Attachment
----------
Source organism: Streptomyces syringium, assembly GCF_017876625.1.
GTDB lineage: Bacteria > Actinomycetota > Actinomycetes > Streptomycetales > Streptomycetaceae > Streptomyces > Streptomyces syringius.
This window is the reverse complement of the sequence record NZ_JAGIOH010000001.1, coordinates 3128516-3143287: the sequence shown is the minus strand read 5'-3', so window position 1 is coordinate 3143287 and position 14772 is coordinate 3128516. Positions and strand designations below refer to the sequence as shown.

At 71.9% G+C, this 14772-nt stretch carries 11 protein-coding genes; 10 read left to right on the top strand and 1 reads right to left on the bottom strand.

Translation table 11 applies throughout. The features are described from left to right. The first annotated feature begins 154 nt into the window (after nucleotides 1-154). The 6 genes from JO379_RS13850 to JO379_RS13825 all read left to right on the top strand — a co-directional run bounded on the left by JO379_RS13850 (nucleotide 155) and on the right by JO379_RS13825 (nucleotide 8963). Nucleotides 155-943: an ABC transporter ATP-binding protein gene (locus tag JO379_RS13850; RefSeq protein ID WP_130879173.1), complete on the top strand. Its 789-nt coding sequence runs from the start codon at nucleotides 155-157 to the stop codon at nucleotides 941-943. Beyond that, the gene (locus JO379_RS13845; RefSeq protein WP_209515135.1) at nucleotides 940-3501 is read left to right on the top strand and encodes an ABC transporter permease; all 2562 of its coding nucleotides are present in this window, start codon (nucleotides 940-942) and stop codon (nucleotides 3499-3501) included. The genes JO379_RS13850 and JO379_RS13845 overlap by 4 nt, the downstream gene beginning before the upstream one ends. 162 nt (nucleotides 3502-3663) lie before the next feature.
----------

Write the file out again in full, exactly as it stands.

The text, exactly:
Source organism: Streptomyces syringium, assembly GCF_017876625.1.
GTDB lineage: Bacteria > Actinomycetota > Actinomycetes > Streptomycetales > Streptomycetaceae > Streptomyces > Streptomyces syringius.
This window is the reverse complement of the sequence record NZ_JAGIOH010000001.1, coordinates 3128516-3143287: the sequence shown is the minus strand read 5'-3', so window position 1 is coordinate 3143287 and position 14772 is coordinate 3128516. Positions and strand designations below refer to the sequence as shown.

At 71.9% G+C, this 14772-nt stretch carries 11 protein-coding genes; 10 read left to right on the top strand and 1 reads right to left on the bottom strand.

Translation table 11 applies throughout. The features are described from left to right. The first annotated feature begins 154 nt into the window (after nucleotides 1-154). The 6 genes from JO379_RS13850 to JO379_RS13825 all read left to right on the top strand — a co-directional run bounded on the left by JO379_RS13850 (nucleotide 155) and on the right by JO379_RS13825 (nucleotide 8963). Nucleotides 155-943: an ABC transporter ATP-binding protein gene (locus tag JO379_RS13850; RefSeq protein ID WP_130879173.1), complete on the top strand. Its 789-nt coding sequence runs from the start codon at nucleotides 155-157 to the stop codon at nucleotides 941-943. Beyond that, the gene (locus JO379_RS13845; RefSeq protein WP_209515135.1) at nucleotides 940-3501 is read left to right on the top strand and encodes an ABC transporter permease; all 2562 of its coding nucleotides are present in this window, start codon (nucleotides 940-942) and stop codon (nucleotides 3499-3501) included. The genes JO379_RS13850 and JO379_RS13845 overlap by 4 nt, the downstream gene beginning before the upstream one ends. 162 nt (nucleotides 3502-3663) lie before the next feature.